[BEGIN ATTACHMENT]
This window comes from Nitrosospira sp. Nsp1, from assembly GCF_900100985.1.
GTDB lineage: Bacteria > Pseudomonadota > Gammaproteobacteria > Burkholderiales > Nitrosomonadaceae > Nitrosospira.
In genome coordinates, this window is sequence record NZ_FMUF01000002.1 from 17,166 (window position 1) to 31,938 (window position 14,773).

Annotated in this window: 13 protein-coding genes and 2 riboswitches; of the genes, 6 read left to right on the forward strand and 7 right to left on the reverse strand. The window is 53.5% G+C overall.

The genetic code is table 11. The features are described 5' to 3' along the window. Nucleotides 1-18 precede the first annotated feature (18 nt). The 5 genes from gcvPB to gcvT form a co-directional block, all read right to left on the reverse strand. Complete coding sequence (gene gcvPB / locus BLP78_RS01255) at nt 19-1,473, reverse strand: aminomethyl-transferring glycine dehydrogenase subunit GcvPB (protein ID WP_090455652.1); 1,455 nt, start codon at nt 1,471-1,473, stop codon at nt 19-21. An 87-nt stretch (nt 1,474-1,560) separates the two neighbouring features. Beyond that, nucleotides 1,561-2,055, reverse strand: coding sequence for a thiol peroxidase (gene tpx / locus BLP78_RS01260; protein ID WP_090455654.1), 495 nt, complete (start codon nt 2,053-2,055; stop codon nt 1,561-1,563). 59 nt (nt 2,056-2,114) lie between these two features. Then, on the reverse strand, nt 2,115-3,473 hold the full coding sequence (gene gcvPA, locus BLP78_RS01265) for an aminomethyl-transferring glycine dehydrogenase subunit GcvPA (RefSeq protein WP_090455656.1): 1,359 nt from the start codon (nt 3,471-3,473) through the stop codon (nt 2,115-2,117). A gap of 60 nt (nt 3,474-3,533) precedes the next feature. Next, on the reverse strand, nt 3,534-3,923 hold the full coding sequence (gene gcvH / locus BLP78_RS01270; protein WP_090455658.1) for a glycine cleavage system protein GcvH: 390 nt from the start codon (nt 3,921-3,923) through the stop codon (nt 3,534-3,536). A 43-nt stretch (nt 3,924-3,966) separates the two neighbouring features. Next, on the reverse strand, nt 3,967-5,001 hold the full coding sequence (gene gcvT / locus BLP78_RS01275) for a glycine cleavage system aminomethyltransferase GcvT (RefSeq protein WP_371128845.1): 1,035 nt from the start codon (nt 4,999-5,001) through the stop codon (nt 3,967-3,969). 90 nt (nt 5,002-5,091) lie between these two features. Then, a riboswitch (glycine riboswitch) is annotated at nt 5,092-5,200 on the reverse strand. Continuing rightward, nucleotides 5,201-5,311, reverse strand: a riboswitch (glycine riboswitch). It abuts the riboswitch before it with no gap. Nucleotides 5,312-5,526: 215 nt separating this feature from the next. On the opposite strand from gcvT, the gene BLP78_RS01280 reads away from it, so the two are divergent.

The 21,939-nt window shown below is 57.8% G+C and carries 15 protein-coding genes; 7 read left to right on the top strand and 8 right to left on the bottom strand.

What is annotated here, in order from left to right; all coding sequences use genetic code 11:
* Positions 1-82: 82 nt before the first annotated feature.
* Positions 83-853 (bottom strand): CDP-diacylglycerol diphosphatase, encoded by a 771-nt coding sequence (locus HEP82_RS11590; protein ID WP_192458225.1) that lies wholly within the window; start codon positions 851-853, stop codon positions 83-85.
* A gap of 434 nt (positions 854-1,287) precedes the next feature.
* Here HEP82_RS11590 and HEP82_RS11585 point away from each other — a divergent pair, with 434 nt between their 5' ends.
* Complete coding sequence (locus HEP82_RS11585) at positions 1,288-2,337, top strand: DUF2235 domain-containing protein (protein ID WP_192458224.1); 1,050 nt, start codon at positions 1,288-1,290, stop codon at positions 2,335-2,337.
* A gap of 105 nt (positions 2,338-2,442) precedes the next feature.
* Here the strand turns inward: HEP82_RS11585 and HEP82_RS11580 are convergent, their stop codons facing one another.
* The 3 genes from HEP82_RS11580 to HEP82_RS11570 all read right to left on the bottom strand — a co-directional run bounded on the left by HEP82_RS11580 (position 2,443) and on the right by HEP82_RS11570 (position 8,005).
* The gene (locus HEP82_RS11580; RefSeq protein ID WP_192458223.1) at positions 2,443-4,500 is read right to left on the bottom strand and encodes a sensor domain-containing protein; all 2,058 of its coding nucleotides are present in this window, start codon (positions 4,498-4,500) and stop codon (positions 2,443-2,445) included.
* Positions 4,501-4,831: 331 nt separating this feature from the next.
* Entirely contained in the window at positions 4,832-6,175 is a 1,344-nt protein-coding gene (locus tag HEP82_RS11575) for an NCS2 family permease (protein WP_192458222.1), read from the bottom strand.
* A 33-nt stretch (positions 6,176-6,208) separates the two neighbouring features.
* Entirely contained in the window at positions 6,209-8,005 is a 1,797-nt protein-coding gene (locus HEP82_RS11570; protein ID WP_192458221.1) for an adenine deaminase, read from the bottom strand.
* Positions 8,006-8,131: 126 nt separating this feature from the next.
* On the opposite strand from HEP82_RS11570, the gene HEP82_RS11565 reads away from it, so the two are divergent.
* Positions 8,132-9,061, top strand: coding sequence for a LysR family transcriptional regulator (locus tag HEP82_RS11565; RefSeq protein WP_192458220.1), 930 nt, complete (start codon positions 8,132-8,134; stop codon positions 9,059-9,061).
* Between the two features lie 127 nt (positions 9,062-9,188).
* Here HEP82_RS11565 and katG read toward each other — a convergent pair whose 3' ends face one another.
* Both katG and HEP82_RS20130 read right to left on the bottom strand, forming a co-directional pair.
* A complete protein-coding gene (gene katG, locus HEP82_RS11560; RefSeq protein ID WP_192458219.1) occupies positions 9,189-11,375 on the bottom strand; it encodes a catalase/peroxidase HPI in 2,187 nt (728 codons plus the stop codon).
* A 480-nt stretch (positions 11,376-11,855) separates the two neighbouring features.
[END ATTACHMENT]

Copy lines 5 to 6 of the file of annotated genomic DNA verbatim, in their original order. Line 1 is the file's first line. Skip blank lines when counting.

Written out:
The genetic code is table 11. The features are described 5' to 3' along the window. Nucleotides 1-18 precede the first annotated feature (18 nt). The 5 genes from gcvPB to gcvT form a co-directional block, all read right to left on the reverse strand. Complete coding sequence (gene gcvPB / locus BLP78_RS01255) at nt 19-1,473, reverse strand: aminomethyl-transferring glycine dehydrogenase subunit GcvPB (protein ID WP_090455652.1); 1,455 nt, start codon at nt 1,471-1,473, stop codon at nt 19-21. An 87-nt stretch (nt 1,474-1,560) separates the two neighbouring features. Beyond that, nucleotides 1,561-2,055, reverse strand: coding sequence for a thiol peroxidase (gene tpx / locus BLP78_RS01260; protein ID WP_090455654.1), 495 nt, complete (start codon nt 2,053-2,055; stop codon nt 1,561-1,563). 59 nt (nt 2,056-2,114) lie between these two features. Then, on the reverse strand, nt 2,115-3,473 hold the full coding sequence (gene gcvPA, locus BLP78_RS01265) for an aminomethyl-transferring glycine dehydrogenase subunit GcvPA (RefSeq protein WP_090455656.1): 1,359 nt from the start codon (nt 3,471-3,473) through the stop codon (nt 2,115-2,117). A gap of 60 nt (nt 3,474-3,533) precedes the next feature. Next, on the reverse strand, nt 3,534-3,923 hold the full coding sequence (gene gcvH / locus BLP78_RS01270; protein WP_090455658.1) for a glycine cleavage system protein GcvH: 390 nt from the start codon (nt 3,921-3,923) through the stop codon (nt 3,534-3,536). A 43-nt stretch (nt 3,924-3,966) separates the two neighbouring features. Next, on the reverse strand, nt 3,967-5,001 hold the full coding sequence (gene gcvT / locus BLP78_RS01275) for a glycine cleavage system aminomethyltransferase GcvT (RefSeq protein WP_371128845.1): 1,035 nt from the start codon (nt 4,999-5,001) through the stop codon (nt 3,967-3,969). 90 nt (nt 5,002-5,091) lie between these two features. Then, a riboswitch (glycine riboswitch) is annotated at nt 5,092-5,200 on the reverse strand. Continuing rightward, nucleotides 5,201-5,311, reverse strand: a riboswitch (glycine riboswitch). It abuts the riboswitch before it with no gap. Nucleotides 5,312-5,526: 215 nt separating this feature from the next. On the opposite strand from gcvT, the gene BLP78_RS01280 reads away from it, so the two are divergent.

The 21,939-nt window shown below is 57.8% G+C and carries 15 protein-coding genes; 7 read left to right on the top strand and 8 right to left on the bottom strand.